Senate Republicans are facing criticism over their last-minute decision late Friday to keep the corporate alternative minimum tax in their tax bill to help pay for other tax breaks.
The GOP added the corporate AMT back into the bill to raise $40 billion over 10 years to help pay for bigger breaks for noncorporate businesses and a deduction of up to $10,000 for state and local property taxes. Leaders made those changes to gain the votes of a few holdout GOP senators.
On Monday, the U.S. Chamber of Commerce called the retention of the minimum tax a "bombshell" and a "very unpleasant surprise."
Keeping the AMT "eviscerates the impact of certain pro-growth policies like the R&D tax credit and exacerbates the international anti-abuse rules," Chamber vice president for tax policy Caroline Harris wrote in a blog post. "This cannot be the intended impact from a Congress who has worked for years to enact a more globally competitive tax code."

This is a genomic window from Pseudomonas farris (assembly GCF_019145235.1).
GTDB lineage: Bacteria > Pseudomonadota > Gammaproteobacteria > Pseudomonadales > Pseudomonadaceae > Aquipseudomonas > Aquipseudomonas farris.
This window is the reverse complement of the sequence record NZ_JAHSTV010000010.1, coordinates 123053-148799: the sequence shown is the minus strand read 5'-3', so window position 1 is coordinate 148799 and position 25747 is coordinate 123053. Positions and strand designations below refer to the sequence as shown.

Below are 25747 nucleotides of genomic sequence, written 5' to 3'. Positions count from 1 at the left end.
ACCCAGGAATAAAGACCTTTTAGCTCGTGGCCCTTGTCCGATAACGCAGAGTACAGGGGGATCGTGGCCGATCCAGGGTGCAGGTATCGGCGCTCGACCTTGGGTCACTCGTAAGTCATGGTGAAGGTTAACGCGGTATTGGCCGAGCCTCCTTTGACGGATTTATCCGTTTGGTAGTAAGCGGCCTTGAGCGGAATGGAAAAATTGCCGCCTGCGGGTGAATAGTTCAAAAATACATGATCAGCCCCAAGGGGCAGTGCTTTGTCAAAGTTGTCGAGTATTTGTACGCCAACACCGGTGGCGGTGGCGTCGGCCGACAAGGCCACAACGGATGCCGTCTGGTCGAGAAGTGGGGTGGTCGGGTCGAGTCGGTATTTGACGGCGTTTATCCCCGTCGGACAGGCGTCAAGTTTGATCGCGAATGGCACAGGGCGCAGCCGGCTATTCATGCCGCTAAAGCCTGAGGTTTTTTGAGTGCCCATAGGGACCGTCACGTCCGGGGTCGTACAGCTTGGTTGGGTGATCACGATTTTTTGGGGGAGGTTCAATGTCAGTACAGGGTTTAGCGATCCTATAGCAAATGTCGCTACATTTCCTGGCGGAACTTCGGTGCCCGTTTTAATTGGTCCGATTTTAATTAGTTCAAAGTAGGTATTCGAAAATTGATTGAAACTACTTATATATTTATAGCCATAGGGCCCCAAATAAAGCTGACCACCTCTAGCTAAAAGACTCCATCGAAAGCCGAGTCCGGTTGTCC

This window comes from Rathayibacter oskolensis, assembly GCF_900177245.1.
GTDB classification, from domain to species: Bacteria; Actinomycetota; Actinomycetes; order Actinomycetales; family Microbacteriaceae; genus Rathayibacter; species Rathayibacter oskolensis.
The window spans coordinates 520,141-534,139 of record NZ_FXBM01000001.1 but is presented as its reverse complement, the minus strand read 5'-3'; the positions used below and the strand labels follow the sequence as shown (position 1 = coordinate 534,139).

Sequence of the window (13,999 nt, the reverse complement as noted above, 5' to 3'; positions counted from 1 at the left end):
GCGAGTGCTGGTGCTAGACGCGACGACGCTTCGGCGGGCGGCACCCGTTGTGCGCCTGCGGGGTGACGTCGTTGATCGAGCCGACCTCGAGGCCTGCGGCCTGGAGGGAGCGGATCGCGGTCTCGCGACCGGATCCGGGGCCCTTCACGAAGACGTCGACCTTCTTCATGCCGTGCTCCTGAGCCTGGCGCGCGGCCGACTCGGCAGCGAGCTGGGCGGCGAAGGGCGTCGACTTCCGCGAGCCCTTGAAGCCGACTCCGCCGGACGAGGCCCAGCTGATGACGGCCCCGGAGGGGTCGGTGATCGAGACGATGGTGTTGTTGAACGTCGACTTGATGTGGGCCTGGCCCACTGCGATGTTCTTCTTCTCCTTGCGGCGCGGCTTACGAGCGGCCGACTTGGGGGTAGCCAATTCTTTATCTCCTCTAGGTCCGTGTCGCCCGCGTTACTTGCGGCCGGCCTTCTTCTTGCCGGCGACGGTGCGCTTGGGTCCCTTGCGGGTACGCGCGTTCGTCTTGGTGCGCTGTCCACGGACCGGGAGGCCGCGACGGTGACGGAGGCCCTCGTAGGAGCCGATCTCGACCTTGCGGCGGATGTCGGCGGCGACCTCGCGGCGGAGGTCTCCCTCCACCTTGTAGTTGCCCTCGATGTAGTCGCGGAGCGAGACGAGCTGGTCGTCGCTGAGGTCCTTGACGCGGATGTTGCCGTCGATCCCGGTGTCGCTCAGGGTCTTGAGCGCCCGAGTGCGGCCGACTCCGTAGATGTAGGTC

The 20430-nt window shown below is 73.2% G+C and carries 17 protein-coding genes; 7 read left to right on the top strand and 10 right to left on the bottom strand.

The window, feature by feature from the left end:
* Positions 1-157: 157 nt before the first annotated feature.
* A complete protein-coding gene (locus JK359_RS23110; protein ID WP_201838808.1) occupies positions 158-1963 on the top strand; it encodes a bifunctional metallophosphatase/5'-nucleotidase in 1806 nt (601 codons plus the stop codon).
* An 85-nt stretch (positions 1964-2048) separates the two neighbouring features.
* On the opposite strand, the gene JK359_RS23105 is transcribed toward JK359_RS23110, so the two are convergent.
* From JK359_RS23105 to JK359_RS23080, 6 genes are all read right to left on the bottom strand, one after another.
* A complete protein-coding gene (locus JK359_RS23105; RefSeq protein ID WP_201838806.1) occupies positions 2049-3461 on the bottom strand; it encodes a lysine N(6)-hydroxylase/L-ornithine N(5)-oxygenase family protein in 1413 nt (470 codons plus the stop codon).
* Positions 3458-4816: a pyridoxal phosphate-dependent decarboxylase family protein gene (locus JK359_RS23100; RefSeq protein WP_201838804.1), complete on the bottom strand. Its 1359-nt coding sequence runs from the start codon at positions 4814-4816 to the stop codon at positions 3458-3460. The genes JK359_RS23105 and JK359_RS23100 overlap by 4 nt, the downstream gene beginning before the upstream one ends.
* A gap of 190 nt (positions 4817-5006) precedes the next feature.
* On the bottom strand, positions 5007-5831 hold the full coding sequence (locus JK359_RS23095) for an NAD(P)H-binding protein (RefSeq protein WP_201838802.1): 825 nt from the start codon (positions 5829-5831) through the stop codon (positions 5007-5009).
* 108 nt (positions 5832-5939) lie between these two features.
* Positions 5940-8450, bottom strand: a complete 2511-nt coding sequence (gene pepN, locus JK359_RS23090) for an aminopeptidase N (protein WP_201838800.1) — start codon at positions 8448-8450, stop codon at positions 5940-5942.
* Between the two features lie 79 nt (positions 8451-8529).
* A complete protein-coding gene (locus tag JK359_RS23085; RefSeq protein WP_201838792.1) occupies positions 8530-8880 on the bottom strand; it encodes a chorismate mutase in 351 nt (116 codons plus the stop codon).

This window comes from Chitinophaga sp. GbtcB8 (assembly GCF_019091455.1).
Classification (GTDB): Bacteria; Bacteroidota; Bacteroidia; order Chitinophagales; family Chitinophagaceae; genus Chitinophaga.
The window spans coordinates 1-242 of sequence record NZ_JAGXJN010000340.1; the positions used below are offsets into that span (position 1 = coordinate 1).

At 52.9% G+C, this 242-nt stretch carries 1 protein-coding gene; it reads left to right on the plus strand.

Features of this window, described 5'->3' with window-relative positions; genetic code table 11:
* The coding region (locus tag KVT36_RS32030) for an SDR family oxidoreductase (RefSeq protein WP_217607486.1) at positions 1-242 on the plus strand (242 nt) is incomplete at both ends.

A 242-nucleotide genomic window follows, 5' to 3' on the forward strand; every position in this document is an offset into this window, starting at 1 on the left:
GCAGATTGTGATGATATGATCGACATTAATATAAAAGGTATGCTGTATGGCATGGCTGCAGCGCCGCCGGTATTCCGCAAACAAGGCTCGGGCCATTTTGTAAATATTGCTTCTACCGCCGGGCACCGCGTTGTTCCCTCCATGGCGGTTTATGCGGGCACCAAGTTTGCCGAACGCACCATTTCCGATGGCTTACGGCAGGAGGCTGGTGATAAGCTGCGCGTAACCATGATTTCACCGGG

The business group has supported the GOP tax effort and had issued a statement praising the late-night passage of the Senate bill.
The last-minute change to keep the corporate AMT is shaping up to be one of the less viable provisions of the Senate bill as Republicans aim to reconcile it with the House version in conference.
"I think that has to be eliminated because that would destroy R&D," said House Majority Leader Kevin McCarthy in a Monday morning interview on CNBC.
"That should be eliminated for sure," he said, even as he downplayed other differences between the two bills.